Appeal Court illustrates online dating dangers

By John L. Hill

Law360 Canada (April 20, 2023, 8:15 AM EDT) --
John Hill
John L. Hill
The traditional concept of criminal law posits that there are two parties: a victim and a perpetrator. Police catch the wrongdoer; the arrest and conviction follow. The offender serves out a sentence imposed by the court and social order is restored. Our trial and appeal courts work under this paradigm. The problem is that it’s a fiction. Sometimes the distinction between victim and offender is blurry.

Perhaps there are others responsible for the offence not brought before the court. Perhaps the nature of the crime will be considered so reprehensible, the offender will bear the scars far longer than any sentence a court may impose. This appears to be the situation in R. v. Clement 2023 ONCA 271, an Ontario Appeal Court decision handed down on April 18.

John Clement was a 22-year-old looking to go out on a date in June 2018. He used the social media site Tinder to hook up with a woman calling herself “Anne.” The messaging continued on Snapchat. Only then did the person calling herself “Anne” disclose her real name and state she was 19. The two dated over the summer and the get-togethers included sexual contact on five different occasions and the sharing of nude photos. “Anne” was picked up by Clement at her high school wearing a school uniform. Another time she was picked up at her mother’s house. The fact that Anne wore braces did not dissuade Clement from sexual involvement. “Anne” may have misrepresented herself, but Clement was less than candid as well. He did not reveal he was on probation and required to keep the peace and be of good behaviour. On one of her dates, Anne stated she was 18. Should suspicion be raised?

Finally, the truth came out. “Anne” was 13. She texted Clement and confessed her true age. She then attempted suicide. Her mother rummaged through the daughter’s phone contacts, observed the chats and nude pictures, and reported Clement to police. “Anne” admitted to police that she lied to Clement. Clement was also less than truthful with police. At first, he denied knowing “Anne” or having sexual contact with her. In the alternative he argued that he was lawfully mistaken about the young woman’s age.

Clement did not testify at trial fearing the revelation of a probation order, that was entered into evidence on consent, would be treated as establishing bad character. Nonetheless, the trial judge agreed that the Crown had established beyond a reasonable doubt that Clement had not taken all reasonable steps to establish the complainant’s age as the Supreme Court set out in R. v. George 2017 SCC 38.

The Court of Appeal agreed. It held the trial judge should be given deference and was correct in finding Clement should have looked deeper and been more suspicious when he was told a 19-year-old was still in attendance at a Catholic high school, wearing a school uniform and wearing braces while living at home. Obviously, the sex was non-consensual; the complainant was too young to consent. Clement’s conviction was affirmed.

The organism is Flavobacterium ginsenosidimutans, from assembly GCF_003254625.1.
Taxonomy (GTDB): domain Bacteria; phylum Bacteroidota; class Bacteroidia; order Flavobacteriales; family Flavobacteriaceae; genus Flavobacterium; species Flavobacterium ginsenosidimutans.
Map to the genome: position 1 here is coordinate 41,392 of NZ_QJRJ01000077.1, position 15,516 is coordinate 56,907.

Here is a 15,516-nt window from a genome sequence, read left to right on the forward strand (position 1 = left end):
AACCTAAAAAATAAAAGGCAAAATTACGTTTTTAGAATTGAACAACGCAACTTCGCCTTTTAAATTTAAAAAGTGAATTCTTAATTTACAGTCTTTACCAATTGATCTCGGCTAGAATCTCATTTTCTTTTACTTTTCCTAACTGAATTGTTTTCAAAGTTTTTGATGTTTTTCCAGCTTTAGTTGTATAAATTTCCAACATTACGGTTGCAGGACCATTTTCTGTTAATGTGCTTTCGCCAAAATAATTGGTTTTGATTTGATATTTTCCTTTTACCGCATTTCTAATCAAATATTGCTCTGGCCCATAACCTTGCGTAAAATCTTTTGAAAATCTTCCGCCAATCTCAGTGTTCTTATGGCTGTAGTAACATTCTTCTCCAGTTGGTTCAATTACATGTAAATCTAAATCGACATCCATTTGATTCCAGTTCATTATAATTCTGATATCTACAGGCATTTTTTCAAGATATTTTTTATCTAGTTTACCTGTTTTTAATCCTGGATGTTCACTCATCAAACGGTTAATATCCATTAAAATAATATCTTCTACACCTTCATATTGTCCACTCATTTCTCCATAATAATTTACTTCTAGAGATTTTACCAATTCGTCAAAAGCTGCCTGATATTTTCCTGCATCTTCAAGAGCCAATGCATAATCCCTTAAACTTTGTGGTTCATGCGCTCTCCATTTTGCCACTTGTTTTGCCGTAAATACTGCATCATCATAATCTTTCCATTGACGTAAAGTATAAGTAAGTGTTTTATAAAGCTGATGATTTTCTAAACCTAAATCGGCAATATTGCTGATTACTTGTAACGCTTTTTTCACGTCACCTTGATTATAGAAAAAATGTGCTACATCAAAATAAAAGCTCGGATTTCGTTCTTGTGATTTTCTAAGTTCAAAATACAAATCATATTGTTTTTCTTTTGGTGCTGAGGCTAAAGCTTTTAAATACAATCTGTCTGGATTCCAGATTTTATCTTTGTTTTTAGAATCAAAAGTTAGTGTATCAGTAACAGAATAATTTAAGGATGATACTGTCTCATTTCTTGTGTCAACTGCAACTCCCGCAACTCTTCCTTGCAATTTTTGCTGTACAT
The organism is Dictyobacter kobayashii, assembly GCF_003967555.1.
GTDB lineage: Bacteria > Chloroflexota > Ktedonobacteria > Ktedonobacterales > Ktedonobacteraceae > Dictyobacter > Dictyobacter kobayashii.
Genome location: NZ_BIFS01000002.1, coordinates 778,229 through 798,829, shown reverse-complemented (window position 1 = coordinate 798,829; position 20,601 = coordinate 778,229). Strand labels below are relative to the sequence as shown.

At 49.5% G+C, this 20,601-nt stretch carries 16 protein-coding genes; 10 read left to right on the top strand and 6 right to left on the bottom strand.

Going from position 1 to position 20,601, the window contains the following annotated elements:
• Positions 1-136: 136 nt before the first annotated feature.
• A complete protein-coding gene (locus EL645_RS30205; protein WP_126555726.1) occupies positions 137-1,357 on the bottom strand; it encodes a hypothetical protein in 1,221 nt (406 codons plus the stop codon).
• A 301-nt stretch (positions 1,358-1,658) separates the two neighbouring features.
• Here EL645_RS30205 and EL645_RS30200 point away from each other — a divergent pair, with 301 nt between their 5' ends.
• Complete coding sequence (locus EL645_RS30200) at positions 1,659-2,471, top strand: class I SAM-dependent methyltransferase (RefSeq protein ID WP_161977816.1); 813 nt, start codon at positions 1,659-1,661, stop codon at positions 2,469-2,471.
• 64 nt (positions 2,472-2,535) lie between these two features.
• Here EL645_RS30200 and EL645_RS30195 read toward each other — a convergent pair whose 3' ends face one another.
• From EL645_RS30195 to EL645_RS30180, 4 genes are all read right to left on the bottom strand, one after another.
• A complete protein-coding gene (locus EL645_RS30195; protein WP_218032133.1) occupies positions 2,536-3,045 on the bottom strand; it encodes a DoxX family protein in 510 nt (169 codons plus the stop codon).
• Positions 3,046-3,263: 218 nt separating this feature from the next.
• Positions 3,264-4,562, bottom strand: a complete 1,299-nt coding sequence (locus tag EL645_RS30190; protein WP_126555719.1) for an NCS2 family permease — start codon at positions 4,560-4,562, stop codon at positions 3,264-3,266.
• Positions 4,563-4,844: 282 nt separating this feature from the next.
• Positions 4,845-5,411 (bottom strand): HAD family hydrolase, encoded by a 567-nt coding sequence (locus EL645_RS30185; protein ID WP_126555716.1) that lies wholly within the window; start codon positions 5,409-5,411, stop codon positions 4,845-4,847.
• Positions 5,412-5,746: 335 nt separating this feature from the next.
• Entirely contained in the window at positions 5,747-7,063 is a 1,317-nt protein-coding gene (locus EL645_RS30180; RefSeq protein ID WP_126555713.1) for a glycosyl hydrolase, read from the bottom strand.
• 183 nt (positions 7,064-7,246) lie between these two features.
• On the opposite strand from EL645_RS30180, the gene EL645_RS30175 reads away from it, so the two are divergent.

But was justice done? Should the mother not bear some responsibility for ensuring the cell phone was not being used to line up Tinder contacts? After all, the mother was vigilant in looking into the daughter’s contacts after her suicide attempt. Would earlier intervention have prevented such tragedy? Should we require social media to be rigorous in who signs up. A review of Tinder’s website shows the company is aware of underage usage. The website encourages users to block and report underage users. It says, “You know when someone’s crossed the line and when they do, we want to know about it”. Isn’t this too little too late? Should social media companies be regulated such that underage users are banned from signing on?  

The Court of Appeal decision was justified and fully in accordance with a rational interpretation of our laws. The fiction that social order is restored carries on. Clement will bear the effects of having to report that he has a criminal record whenever he applies for a job in future because of his overexuberance as a sexually active young male and not using the caution that the law requires of him. He will be punished. But will others be deterred from repeating the same error? As long as society is content with laissez-faire parenting and the absolute right of social media to carry out their unregulated mission, other young women will attempt suicide and other young men’s futures will be destroyed.
John L. Hill practised and taught prison law until his retirement. He holds a J.D. from Queen’s and LL.M. in constitutional law from Osgoode Hall. He is also the author of Pine Box Parole: Terry Fitzsimmons and the Quest to End Solitary Confinement (Durvile & UpRoute Books), which was published Sept. 1. Contact him at

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